Mindful Minute | May 29, 2020
Join MisMiki for today’s mindful moment. MisMiki is a Lecturer/Lead Teacher at Ruth Staples Child Development Laboratory. She shares ideas for supporting young children’s social-emotional development with mindful breathing using shapes and “Take 5”.
Mindful Minute | May 15, 2020
NAIMH member, Carrie Gottschalk, is our guest facilitator for today's Mindfulness Minute. Join her as she shares a brief guided meditation to help find calm. It's empowering for each of us to know that we have the ability within to push pause, breathe, and relax our muscles, all of which provide a visceral sense of calm and peace. We invite you to use these moments frequently throughout your day as this is something you can access easily anywhere, anytime.
Mindful Minute | May 7, 2020
Dr. Holly Hatton-Bowers, a NAIMH co-lead shares the next Mindful Moment. During these uncertain and stressful times it can be important to practice self-compassion. There are many benefits when practicing self-compassion, such as increased emotional resilience and psychological well-being. According to Dr. Kristin Neff, the three core component of self-compassion are practicing mindfulness to be present in this moment without worrying about the future or what happened in the past, 2) embracing that we are not alone and others experience moments of suffering and difficulties just like me and 3) showing ourselves kindness rather than self-judgement. Take this time to practice a self-compassion break.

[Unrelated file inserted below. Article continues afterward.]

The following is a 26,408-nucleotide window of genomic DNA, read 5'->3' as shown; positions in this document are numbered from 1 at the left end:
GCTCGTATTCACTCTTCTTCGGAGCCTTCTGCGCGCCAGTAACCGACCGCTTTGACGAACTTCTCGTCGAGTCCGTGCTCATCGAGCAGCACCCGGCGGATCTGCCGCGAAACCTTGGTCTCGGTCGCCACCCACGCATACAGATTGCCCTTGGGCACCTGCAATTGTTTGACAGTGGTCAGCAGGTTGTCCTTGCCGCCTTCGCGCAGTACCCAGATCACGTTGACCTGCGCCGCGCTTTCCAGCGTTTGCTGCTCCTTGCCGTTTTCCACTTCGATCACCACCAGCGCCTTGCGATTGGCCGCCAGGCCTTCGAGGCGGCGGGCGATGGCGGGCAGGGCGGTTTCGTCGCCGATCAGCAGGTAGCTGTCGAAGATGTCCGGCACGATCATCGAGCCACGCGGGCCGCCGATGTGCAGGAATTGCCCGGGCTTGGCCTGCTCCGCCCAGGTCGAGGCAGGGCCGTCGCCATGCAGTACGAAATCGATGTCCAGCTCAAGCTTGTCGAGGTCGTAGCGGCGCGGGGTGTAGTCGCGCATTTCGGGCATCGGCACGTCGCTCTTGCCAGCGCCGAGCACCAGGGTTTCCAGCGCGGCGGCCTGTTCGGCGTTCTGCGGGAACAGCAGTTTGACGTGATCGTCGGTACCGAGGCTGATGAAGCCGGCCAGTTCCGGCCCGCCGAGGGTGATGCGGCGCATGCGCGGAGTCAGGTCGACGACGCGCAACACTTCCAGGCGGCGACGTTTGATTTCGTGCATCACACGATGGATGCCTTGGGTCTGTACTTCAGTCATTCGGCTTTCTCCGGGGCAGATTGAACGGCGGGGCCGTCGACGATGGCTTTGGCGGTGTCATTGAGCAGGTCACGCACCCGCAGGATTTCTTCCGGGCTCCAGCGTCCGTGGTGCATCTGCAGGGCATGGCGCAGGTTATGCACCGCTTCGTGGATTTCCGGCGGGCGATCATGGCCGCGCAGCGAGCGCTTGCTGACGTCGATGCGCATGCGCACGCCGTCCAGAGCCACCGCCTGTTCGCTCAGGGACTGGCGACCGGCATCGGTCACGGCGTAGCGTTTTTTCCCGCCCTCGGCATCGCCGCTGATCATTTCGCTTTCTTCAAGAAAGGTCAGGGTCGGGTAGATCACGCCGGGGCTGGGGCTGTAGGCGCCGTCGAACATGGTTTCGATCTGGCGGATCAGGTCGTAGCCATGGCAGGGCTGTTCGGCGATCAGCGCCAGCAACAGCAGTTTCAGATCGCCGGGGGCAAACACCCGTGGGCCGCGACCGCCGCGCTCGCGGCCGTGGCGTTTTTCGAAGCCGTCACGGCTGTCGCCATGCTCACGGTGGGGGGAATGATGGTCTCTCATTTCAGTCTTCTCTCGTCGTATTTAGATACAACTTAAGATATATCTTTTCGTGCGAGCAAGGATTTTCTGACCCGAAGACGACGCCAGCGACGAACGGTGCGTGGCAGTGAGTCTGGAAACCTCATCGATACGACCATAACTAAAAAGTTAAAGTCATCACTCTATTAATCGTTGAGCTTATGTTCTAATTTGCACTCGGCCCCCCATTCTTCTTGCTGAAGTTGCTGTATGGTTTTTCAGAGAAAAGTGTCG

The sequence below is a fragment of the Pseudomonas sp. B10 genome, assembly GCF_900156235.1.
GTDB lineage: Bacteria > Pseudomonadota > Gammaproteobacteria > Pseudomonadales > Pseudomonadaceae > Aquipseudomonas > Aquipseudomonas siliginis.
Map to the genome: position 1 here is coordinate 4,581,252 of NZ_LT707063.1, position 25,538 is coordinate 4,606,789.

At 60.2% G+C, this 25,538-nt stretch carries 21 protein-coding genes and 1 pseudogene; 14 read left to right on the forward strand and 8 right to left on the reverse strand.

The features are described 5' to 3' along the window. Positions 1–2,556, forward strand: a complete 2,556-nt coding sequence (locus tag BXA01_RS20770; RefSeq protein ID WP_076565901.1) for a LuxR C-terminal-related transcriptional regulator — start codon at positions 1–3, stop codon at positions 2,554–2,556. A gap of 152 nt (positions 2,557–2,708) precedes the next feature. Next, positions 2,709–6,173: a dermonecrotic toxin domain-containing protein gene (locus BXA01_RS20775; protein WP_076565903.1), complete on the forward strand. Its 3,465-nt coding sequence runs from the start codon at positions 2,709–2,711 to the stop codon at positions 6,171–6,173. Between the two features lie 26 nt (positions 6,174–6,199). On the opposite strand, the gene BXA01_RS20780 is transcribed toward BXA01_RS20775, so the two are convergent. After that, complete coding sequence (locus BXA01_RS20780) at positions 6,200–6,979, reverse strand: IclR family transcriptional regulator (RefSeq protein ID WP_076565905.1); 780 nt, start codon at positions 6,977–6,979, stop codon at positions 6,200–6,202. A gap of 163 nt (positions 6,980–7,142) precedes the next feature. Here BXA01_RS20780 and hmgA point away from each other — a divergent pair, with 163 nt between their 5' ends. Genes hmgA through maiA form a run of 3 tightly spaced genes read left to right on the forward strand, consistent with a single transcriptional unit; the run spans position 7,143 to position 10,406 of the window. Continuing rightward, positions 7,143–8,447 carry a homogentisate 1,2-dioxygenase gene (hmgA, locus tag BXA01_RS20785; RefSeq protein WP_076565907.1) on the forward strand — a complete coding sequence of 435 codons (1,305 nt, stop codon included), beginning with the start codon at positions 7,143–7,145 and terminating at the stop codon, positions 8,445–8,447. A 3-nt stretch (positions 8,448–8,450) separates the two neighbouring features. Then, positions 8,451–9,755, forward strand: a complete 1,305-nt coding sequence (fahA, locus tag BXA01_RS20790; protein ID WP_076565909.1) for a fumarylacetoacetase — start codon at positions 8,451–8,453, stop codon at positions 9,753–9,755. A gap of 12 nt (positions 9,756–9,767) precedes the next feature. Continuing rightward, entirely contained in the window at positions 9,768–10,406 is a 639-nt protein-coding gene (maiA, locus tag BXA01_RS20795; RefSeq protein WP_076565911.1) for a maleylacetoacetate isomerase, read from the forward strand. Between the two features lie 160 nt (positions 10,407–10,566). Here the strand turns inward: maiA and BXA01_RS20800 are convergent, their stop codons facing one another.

Self-compassion break with Kristen Neff.
Mindful Minute | April 30, 2020
NAIMH Co-lead, Sami Bradley, LIMHP is our “Mindful Moment” speaker of the day. She is with Rooted in Relationships at Nebraska Children and Families Foundation.
Using mindfulness with your children is a great way to help with co-regulation, the ability of caregivers and children to regulate together. Children and adults both benefit tremendously from learning and utilizing mindfulness techniques. It is most helpful when these skills can be taught prior to actually “needing them.” If you can teach your children strategies when you are both in a relaxed and calm state, they will be more likely to recall and use those strategies when they are feeling upset or overwhelmed. Hint: This goes for us as adults as well! When we are able to regulate our own emotions we are better able to support and hold our children’s emotions as well. The Power of Mindfulness is a great article on how a meditation practice can help kids.
Here is the link to the free printables from Coping Skills for Kids.